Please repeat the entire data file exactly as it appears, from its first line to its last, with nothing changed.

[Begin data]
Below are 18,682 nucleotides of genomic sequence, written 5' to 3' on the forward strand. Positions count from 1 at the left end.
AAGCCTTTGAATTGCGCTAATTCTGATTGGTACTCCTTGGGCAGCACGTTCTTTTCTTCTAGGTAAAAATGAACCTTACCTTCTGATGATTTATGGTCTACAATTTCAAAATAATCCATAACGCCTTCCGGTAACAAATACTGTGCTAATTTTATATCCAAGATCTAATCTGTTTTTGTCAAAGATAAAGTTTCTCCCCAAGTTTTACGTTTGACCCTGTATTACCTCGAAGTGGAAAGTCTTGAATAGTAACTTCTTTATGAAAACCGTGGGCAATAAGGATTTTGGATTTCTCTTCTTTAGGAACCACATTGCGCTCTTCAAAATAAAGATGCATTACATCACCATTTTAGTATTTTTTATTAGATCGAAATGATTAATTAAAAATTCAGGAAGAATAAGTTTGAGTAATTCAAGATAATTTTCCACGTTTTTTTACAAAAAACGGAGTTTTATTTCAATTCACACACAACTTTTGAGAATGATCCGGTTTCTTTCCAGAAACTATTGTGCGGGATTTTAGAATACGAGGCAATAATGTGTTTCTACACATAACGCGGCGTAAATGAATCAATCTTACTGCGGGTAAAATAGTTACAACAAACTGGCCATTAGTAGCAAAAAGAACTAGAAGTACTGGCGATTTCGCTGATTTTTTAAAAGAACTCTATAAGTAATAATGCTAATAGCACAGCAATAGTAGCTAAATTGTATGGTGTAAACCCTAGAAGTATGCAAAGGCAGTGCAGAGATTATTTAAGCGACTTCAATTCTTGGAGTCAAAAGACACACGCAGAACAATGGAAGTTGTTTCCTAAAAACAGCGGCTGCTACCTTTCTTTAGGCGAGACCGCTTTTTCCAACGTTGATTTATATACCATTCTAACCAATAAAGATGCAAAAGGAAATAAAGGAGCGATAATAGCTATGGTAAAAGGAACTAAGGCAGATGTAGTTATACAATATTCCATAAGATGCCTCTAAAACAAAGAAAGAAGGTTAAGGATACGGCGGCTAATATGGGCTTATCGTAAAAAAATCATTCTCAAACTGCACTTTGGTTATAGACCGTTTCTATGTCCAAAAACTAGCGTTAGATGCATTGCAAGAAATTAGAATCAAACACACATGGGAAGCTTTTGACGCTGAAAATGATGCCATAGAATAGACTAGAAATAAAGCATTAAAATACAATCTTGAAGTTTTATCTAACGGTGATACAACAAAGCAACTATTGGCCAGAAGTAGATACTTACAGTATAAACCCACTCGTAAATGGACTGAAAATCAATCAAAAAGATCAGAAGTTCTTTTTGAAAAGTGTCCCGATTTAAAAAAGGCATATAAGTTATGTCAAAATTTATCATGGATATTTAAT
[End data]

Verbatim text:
Below are 18,682 nucleotides of genomic sequence, written 5' to 3' on the forward strand. Positions count from 1 at the left end.
AAGCCTTTGAATTGCGCTAATTCTGATTGGTACTCCTTGGGCAGCACGTTCTTTTCTTCTAGGTAAAAATGAACCTTACCTTCTGATGATTTATGGTCTACAATTTCAAAATAATCCATAACGCCTTCCGGTAACAAATACTGTGCTAATTTTATATCCAAGATCTAATCTGTTTTTGTCAAAGATAAAGTTTCTCCCCAAGTTTTACGTTTGACCCTGTATTACCTCGAAGTGGAAAGTCTTGAATAGTAACTTCTTTATGAAAACCGTGGGCAATAAGGATTTTGGATTTCTCTTCTTTAGGAACCACATTGCGCTCTTCAAAATAAAGATGCATTACATCACCATTTTAGTATTTTTTATTAGATCGAAATGATTAATTAAAAATTCAGGAAGAATAAGTTTGAGTAATTCAAGATAATTTTCCACGTTTTTTTACAAAAAACGGAGTTTTATTTCAATTCACACACAACTTTTGAGAATGATCCGGTTTCTTTCCAGAAACTATTGTGCGGGATTTTAGAATACGAGGCAATAATGTGTTTCTACACATAACGCGGCGTAAATGAATCAATCTTACTGCGGGTAAAATAGTTACAACAAACTGGCCATTAGTAGCAAAAAGAACTAGAAGTACTGGCGATTTCGCTGATTTTTTAAAAGAACTCTATAAGTAATAATGCTAATAGCACAGCAATAGTAGCTAAATTGTATGGTGTAAACCCTAGAAGTATGCAAAGGCAGTGCAGAGATTATTTAAGCGACTTCAATTCTTGGAGTCAAAAGACACACGCAGAACAATGGAAGTTGTTTCCTAAAAACAGCGGCTGCTACCTTTCTTTAGGCGAGACCGCTTTTTCCAACGTTGATTTATATACCATTCTAACCAATAAAGATGCAAAAGGAAATAAAGGAGCGATAATAGCTATGGTAAAAGGAACTAAGGCAGATGTAGTTATACAATATTCCATAAGATGCCTCTAAAACAAAGAAAGAAGGTTAAGGATACGGCGGCTAATATGGGCTTATCGTAAAAAAATCATTCTCAAACTGCACTTTGGTTATAGACCGTTTCTATGTCCAAAAACTAGCGTTAGATGCATTGCAAGAAATTAGAATCAAACACACATGGGAAGCTTTTGACGCTGAAAATGATGCCATAGAATAGACTAGAAATAAAGCATTAAAATACAATCTTGAAGTTTTATCTAACGGTGATACAACAAAGCAACTATTGGCCAGAAGTAGATACTTACAGTATAAACCCACTCGTAAATGGACTGAAAATCAATCAAAAAGATCAGAAGTTCTTTTTGAAAAGTGTCCCGATTTAAAAAAGGCATATAAGTTATGTCAAAATTTATCATGGATATTTAAT